Retired jet propulsion scientist joins board
Jones, 79, a former Camas resident now living in Arizona, has a special interest for all things culinary and wine. He and his wife, Carol Ewing, started a charity—the Wine and Food Society of Clark County.
“I collect wines and Scotch and Carol and I like good food. So I founded the Wine and Food Society with business partner Dan Foster in 2006,” said Jones of the nonprofit that promotes wine and cuisine education and research in the region. The couple also own businesses in the Northwest.
It was through this charity that Jones connected—and became a major financial contributor—to Clark College. The couple set up a charitable remainder trust with Clark College Foundation that will be funded over time from the sale of their real estate.
Jones believes a charitable remainder trust provides empowerment through education, giving others opportunities for success like he and Ewing have had in their lives. Given the couple’s interest in food and wine, they are particularly enamored with Clark’s Cuisine and Professional Baking programs.
“We like to support local enterprises and Clark is a local institution. It is the best opportunity for increasing the number and quality of culinary students in Clark County.”
Now as a member of the foundation’s board, Jones will be in a position to offer his business expertise to Clark College Foundation, a 46-year-old nonprofit that serves as the fundraising partner of Clark College.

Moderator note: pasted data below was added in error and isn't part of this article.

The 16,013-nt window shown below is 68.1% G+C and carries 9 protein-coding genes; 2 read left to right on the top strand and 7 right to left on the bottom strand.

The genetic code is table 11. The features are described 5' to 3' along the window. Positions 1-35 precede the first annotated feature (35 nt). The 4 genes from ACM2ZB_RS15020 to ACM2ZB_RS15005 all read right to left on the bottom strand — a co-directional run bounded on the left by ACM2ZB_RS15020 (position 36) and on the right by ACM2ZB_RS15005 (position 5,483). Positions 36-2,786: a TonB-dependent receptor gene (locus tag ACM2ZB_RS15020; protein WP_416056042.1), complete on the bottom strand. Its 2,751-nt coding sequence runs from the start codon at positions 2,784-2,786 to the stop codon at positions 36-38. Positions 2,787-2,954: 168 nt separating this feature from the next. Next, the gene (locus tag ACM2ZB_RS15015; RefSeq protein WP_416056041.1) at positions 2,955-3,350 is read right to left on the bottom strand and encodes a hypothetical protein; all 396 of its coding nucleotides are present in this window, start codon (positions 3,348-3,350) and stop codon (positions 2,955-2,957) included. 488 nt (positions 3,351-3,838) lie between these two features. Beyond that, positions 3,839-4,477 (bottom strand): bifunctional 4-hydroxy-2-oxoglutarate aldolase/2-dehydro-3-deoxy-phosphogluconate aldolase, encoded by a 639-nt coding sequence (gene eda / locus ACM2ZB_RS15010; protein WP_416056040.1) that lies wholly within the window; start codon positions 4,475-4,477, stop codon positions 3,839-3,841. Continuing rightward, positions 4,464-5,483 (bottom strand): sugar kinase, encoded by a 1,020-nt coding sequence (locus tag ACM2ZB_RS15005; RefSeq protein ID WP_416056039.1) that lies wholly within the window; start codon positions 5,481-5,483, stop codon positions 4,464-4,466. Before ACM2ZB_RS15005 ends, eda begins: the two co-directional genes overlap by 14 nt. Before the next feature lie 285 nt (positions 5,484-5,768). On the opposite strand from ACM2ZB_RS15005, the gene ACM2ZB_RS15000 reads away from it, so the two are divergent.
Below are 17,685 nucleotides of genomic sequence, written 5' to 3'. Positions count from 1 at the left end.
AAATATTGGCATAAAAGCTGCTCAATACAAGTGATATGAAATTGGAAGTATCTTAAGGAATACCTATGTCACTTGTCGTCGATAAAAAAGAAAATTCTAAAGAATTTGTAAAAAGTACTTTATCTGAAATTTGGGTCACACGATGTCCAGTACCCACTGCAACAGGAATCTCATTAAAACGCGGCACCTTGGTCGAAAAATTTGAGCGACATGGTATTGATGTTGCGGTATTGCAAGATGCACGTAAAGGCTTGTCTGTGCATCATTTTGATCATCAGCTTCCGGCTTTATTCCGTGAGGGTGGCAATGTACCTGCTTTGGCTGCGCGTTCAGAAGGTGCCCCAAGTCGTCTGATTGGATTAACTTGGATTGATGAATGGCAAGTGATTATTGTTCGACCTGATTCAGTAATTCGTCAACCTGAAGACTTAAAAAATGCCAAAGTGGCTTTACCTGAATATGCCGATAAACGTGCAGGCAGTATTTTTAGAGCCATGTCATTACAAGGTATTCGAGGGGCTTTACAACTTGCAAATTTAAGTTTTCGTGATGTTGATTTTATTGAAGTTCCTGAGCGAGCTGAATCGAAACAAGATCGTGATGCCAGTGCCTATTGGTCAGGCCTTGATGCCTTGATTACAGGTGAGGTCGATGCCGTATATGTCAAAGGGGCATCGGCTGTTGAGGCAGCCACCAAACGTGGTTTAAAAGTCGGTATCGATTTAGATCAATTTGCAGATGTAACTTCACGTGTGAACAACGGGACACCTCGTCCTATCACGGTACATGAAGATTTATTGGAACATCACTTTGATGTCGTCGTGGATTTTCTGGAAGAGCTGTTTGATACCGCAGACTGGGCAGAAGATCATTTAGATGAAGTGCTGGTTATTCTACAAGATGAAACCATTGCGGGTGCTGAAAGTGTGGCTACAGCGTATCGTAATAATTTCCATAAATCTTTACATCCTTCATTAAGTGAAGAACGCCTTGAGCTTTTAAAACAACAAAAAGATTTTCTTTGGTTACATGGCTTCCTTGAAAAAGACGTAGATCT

In his professional career, Jones worked at NASA’s Lewis Research Center in Cleveland researching electric propulsions and building a tiny engine that turns a spacecraft. The work in Cleveland then led him to the Jet Propulsion Laboratory in Pasadena, Calif.
His work has a connection to the 1986 Space Shuttle Challenger. He oversaw the construction of an orbiter for the spacecraft Galileo in the 1980s. Orbiters are robotic crafts that explore outer space. Jones’ orbiter was contained within the Space Shuttle Atlantis, which was parked at the Kennedy Space Center’s launch pad in Florida undergoing final preparations. Then on January 28, 1986, the Challenger exploded shortly after taking off. The disaster immediately shut down the shuttle program, sidelining Jones’ orbiter.
“I heard about the explosion first when I was in a meeting and then watched the aftermath on television,” said Jones, who at that time had moved to another job. “There were a lot of changes that had to be made for years and it was a long time before the space shuttle got to launch again.”
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